We go to commercial because Wallace's Snickers got caught in the vending machine and things took an ugly turn.
The next day -- or is it? -- Wallace telephones Beth and blathers at her answering machine until she stops screening her call and picks up the phone. "I need a ride," Benton says. Beth delays her response, overcome by nausea at the sexual implications of his demand. She sputters that he's so antisocial, he has no one else to ask. "I just don't like that many people. But I like you," he says quickly, and gets her to agree. So Wallace is a quirky prima donna with an unhealthy dependence on his students. And he's nursing a gin and tonic. And he's standing in a silk robe. And his hair's greased up to -- oh, good God, he's Fat Elvis.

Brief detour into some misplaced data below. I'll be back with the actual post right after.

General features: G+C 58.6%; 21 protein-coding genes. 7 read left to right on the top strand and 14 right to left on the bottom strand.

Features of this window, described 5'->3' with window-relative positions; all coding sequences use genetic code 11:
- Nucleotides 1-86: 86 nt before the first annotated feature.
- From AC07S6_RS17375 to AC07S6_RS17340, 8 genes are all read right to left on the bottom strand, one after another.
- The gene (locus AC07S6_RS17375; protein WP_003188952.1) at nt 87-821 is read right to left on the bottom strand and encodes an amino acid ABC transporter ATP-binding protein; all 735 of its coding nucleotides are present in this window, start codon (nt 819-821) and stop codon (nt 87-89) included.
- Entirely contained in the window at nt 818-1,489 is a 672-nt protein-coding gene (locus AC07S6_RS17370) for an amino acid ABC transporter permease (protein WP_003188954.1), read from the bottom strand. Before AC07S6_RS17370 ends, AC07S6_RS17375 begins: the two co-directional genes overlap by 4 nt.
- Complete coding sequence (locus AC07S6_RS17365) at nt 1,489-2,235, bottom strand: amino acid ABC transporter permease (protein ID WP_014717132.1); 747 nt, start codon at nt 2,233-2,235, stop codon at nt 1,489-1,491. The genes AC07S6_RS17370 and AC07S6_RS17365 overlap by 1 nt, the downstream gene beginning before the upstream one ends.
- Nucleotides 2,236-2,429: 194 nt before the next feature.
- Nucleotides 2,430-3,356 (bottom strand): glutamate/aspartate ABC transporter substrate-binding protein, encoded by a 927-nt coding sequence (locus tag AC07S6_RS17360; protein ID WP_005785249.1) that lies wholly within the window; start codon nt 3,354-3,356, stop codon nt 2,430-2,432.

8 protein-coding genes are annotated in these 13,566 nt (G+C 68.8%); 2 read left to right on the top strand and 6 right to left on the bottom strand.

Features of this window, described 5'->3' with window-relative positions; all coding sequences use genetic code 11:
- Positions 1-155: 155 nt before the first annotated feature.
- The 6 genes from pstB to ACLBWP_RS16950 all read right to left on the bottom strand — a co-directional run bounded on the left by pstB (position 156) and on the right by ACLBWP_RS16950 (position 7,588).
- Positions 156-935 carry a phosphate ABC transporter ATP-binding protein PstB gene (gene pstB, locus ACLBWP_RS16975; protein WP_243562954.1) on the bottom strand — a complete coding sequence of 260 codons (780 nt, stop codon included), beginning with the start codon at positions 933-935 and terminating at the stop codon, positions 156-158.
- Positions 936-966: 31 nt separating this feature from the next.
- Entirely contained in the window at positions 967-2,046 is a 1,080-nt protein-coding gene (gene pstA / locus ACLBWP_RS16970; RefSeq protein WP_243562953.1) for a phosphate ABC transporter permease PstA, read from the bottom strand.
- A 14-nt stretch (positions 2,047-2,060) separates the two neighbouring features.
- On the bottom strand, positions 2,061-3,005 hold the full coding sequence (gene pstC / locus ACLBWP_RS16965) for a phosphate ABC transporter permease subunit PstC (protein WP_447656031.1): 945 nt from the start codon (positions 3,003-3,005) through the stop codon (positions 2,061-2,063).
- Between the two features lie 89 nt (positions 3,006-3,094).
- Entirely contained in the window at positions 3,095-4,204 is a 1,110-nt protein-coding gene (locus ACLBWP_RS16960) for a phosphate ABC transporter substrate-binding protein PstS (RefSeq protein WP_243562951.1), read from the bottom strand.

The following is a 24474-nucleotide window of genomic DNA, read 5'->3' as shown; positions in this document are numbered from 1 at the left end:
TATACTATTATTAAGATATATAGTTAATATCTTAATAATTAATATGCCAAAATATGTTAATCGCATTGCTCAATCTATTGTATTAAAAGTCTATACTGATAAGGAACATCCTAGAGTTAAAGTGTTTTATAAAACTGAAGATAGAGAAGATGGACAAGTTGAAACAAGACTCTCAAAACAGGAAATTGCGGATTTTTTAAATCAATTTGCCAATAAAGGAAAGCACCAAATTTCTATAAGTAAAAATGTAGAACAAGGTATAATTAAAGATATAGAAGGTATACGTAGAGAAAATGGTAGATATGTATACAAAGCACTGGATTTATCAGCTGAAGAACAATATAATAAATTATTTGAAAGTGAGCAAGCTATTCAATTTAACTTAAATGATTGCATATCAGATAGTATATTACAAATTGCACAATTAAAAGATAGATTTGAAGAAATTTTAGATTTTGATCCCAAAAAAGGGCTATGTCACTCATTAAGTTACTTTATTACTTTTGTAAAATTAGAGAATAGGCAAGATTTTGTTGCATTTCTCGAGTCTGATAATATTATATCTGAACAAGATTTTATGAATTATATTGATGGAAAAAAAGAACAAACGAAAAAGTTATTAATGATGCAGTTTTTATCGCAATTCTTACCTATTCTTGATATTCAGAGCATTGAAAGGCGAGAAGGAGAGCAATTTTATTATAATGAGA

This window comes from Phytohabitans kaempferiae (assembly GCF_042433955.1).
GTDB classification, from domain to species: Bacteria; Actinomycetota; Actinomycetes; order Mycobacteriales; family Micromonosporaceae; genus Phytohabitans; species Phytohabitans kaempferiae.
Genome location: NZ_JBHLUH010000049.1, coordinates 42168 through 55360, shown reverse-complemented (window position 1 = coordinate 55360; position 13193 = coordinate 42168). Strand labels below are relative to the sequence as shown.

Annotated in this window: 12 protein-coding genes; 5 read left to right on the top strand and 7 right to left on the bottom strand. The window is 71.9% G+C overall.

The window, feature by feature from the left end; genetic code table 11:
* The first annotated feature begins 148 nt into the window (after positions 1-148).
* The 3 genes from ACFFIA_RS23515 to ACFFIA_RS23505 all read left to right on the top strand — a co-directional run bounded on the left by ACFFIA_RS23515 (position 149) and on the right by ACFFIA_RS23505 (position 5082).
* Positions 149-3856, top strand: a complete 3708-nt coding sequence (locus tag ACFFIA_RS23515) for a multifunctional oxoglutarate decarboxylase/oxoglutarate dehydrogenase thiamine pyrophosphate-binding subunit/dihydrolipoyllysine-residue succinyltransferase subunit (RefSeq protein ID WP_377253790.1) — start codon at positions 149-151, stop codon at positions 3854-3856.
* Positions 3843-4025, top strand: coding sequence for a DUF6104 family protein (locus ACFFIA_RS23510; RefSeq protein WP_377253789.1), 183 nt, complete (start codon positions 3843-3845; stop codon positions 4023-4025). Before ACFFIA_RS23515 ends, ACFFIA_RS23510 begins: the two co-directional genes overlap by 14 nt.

Walter drops by, to Benton's amusement, and asks the reporter to guess who pulled a pop-in at his own office earlier that day. "Uh, Zbignew Brazinski?" Wallace asks. Eh? Walter giggles, because Wally said "bra" and that's the only word he understood. No, it was Detective Klein -- that's Sammy Klein to you -- who visited, toting "Sing Sing [prison] All-Star cards." Benton asks, "Are you gonna trade them? Four Bradford and Washingtons for two Tyrell Jacksons?" Walter shakes his head and stares at the ground, because he didn't even look at the pictures -- he just wanted to chew the free bubble gum. "Amazing that a guy who makes three hundred grand a year shining light into the darkest recesses of the human heart -- am I quoting the Pulitzer panel right? -- is a lousy judge of character," Walter says. Benton won a Pulitzer? Huh. Mental note: drink self into oblivion to win major awards. After all, Benton puts the "lit" in "Pulitzer." Neither Walter nor Klein has changed his opinion about B&W's innocence, and this perplexes Benton's bow-tie, which twists and sticks straight up into his chins. He guzzles a drink. Walter notes that Benton seems rattled by everything, to which Wallace replies he's rattled because no one else is. Beth honks the horn outside. Walter and Wallace walk out, chatting pointlessly. Beth is all dolled up, quite clairvoyant considering Wallace didn't tell her they were going to the ACLU fundraiser. Perhaps she arose that morning with renewed, single-minded focus on mounting the pastiest whiskey-sodden reporter she could find and riding him like a drunk bronco in heat. Or, her jeans were in the wash.